Hearing that story, I felt so naïve. Even though I experience the healthcare system here on a daily basis, and even though I take care of so many low-income uninsured patients who get discharged from hospitals without follow-up, I still couldn’t believe what this patient was telling me. The doctors at University Hospital know better than that, I kept telling myself. Many of those folks are friends and colleagues of mine, people who have put in so much heart and soul and dedication into providing high-quality care for people in a healthcare system whose infrastructure is completely shattered. Many more have worked just as diligently to patch together some beginnings of a free or affordable follow-up system so that patients like these have places to go when they get out of the hospital. Really? I thought. Them? What does that mean for the rest of the city?
Two of us ended up changing this patient’s packing as he sat on an upended milk crate under a tree in the middle of a neutral ground where he and many of his friends and compañeros waited for work. We did our best to keep things as clean as possible, while the wind blew graying dust and long-empty Pepsi cans around our feet. The whole time the other volunteer was gently holding our patient as he squirmed in pain; a visiting doctor from Michigan kept coming over to inspect our careful work while about nine other workers gaped from a few feet away, craning their necks from behind the tree. “Whoa! Look how deep they are! Come see!” they kept yelling while I repeated my requests for privacy, inserting clean gauze into these wide-open spaces in his chest, deeper than my fingers, wider than my knuckles, close enough to the heart that I expected to touch it, beating strongly against my hand.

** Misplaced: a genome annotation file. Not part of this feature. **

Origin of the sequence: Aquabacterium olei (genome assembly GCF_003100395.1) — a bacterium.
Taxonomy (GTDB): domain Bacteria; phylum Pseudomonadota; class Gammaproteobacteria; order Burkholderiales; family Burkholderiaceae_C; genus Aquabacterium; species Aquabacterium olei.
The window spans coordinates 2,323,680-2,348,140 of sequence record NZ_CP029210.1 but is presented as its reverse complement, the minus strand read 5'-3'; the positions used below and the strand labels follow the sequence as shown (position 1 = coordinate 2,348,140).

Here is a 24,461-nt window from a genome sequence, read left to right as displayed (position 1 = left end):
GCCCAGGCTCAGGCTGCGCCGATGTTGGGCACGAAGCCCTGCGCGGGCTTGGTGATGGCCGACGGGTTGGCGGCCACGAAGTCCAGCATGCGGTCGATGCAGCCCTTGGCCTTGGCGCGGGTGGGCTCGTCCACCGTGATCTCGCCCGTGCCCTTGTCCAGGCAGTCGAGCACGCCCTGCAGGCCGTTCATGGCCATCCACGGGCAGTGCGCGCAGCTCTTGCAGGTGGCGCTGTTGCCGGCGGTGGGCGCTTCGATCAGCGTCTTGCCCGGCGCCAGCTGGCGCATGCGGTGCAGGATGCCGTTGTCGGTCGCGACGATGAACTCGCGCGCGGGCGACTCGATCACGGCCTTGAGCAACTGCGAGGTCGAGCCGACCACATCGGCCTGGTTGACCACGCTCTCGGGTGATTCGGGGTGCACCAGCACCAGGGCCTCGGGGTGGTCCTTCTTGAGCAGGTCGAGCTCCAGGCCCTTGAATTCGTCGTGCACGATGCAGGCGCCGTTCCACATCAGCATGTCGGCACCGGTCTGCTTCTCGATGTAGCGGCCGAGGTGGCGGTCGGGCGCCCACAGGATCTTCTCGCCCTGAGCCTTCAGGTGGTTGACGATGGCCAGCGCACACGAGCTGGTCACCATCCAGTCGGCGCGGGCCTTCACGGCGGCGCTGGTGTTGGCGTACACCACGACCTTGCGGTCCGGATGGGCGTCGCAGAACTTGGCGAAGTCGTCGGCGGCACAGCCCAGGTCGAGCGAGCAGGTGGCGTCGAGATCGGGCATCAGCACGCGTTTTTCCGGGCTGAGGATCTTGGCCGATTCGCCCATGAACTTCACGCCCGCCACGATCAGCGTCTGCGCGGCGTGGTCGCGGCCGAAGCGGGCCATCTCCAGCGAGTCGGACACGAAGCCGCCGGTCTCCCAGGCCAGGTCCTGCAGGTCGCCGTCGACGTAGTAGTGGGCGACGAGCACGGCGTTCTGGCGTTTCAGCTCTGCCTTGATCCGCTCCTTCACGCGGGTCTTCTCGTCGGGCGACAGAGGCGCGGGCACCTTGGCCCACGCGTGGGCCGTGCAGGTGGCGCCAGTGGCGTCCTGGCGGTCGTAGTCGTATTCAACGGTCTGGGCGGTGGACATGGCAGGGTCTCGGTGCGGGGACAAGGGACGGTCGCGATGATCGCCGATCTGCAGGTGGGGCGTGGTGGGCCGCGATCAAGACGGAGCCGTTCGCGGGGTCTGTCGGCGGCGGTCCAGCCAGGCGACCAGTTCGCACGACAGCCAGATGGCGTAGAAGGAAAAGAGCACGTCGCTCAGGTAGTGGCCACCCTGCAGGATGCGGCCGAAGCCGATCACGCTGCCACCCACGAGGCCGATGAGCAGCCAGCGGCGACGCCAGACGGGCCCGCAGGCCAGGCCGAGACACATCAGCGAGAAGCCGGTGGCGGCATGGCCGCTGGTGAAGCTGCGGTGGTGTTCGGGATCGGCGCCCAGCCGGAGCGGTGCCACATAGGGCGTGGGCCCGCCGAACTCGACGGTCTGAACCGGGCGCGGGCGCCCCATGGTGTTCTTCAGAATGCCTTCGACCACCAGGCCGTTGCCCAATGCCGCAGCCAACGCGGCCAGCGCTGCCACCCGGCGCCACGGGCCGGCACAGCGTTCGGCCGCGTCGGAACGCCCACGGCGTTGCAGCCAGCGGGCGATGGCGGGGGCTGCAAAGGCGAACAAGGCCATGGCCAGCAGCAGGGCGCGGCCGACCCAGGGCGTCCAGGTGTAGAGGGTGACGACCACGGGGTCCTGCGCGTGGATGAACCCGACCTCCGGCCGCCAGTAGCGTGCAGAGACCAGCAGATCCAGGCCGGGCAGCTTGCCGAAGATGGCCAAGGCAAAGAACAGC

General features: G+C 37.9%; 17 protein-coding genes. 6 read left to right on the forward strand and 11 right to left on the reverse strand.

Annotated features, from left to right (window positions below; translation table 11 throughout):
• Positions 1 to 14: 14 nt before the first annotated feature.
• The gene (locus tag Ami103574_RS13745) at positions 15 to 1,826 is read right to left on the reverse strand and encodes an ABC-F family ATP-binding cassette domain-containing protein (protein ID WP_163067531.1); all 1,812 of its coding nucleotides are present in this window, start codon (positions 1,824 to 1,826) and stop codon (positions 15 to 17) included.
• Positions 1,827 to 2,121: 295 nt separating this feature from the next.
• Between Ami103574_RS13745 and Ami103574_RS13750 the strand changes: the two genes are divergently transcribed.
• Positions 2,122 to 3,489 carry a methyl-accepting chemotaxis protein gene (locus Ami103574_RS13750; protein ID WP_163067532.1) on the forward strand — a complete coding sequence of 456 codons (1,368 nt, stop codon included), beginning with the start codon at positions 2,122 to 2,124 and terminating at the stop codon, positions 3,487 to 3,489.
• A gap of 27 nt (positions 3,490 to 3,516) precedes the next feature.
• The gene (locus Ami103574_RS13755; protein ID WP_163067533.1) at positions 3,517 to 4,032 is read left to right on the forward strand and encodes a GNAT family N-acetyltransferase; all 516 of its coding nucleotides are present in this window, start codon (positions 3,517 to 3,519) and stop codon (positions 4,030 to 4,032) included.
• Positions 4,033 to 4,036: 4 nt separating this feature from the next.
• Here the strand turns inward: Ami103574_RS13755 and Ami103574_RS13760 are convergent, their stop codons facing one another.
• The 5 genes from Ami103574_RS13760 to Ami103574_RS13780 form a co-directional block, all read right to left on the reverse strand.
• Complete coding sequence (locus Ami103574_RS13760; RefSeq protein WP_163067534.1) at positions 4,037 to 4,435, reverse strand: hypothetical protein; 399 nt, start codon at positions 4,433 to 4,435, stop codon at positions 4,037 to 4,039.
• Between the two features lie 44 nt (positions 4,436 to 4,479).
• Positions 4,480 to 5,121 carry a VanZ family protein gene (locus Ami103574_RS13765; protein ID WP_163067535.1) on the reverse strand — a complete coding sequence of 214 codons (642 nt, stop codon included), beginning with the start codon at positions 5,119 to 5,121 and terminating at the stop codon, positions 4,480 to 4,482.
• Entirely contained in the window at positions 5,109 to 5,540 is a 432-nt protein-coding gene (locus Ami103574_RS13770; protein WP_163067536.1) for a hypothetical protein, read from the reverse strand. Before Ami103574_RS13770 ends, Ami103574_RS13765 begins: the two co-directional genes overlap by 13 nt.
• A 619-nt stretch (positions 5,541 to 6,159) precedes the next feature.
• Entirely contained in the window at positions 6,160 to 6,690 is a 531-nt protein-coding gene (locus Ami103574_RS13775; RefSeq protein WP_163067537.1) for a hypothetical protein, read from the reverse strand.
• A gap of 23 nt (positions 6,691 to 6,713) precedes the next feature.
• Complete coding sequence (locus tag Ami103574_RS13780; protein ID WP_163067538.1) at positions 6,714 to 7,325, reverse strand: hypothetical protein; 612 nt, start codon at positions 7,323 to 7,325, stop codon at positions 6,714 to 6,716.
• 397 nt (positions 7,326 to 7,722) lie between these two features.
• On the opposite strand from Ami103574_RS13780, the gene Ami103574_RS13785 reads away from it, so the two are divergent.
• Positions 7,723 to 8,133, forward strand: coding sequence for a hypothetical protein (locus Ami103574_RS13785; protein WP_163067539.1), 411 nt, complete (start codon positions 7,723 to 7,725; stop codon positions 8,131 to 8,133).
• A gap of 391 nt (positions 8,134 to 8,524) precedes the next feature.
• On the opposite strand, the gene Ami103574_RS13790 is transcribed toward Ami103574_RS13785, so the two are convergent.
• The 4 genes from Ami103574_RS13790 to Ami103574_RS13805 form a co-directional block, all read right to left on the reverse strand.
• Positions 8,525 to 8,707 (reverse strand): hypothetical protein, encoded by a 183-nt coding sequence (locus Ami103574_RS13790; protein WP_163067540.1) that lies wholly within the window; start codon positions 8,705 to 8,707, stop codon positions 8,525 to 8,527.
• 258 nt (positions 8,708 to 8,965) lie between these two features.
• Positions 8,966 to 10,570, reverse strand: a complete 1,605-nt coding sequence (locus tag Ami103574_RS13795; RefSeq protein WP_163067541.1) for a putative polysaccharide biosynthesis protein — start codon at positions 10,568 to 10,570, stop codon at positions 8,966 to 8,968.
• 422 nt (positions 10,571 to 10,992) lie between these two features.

It’s a miracle this man is alive, I kept thinking. He deserves more than this: this medical care he just happened upon on his walk to work, the tree, the pigeons, the milk crates we sat on, the burned-out buildings on the right and left of us, the audience, that swirling dust all around us. He thanked us so much at the end I almost cried, not out of sadness but anger. Even in this totally messed-up system, this didn’t need to happen.
“I bet if he spoke English they would’ve talked with him about going someplace for follow-up,” my roommate said when I told her the story.
But I don’t know that for sure, and I don’t know which is worse: that this person would have gotten better medical care if they were a native English speaker (which is a violation of the Civil Rights Act, by the way, which healthcare centers in the state of Louisiana, just like everywhere else in this country, get federal funding to enforce), or that maybe it just didn’t matter: that maybe things were so crazy at University that day that nobody had the time to make sure this patient got discharged properly without falling through the cracks.
I think the worst part of this situation was not that I felt let down by people I look up to and trust to be conscious about providing amazing healthcare even in insane circumstances, it was the realization—not new, not earth-shattering, but still hard and sad and frustrating-- that it actually had very little to do with them, that there are so many factors that make this patient’s situation happen anyway, despite the best efforts of so many committed individuals. That we can have all the good people we want doing all the amazing things we want in the world, and we still ultimately need infrastructure. We need a system that acts in people’s best interests. We need for our lives not to depend upon the whims or compassion of good people; we need a society that takes responsibility for its people in a much more concrete way.
All day I did my best not to feel cynical about this situation because I know that's not going to make anything better. But it was hard, I tell you, driving away after clinic was over, all the workers waving at us from the neutral ground, the gray sky hanging over us, heavy, like concrete that wasn't going anywhere anytime soon.